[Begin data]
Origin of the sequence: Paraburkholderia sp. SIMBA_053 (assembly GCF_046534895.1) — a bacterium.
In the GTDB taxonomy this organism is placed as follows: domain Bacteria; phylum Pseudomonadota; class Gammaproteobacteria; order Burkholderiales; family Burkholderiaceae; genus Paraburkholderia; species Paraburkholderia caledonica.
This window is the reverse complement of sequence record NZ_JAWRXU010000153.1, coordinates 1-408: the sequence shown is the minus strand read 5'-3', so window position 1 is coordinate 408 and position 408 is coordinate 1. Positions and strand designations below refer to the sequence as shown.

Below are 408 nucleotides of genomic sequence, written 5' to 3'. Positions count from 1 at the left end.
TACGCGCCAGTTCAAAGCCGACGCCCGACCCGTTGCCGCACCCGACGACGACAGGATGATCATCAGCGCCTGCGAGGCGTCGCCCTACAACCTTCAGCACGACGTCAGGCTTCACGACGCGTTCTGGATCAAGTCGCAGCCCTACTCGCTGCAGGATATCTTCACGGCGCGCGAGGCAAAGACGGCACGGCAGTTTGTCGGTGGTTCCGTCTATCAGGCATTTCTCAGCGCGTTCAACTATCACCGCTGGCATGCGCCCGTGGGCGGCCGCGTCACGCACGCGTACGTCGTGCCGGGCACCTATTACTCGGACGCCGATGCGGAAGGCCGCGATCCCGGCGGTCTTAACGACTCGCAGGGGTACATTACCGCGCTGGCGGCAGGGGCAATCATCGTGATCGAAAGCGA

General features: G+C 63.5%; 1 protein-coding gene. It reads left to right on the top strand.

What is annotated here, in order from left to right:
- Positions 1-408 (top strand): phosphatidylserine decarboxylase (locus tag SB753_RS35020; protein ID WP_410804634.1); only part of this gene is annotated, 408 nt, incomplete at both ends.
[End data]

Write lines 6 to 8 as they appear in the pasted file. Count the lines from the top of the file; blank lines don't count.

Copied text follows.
General features: G+C 63.5%; 1 protein-coding gene. It reads left to right on the top strand.

What is annotated here, in order from left to right:
- Positions 1-408 (top strand): phosphatidylserine decarboxylase (locus tag SB753_RS35020; protein ID WP_410804634.1); only part of this gene is annotated, 408 nt, incomplete at both ends.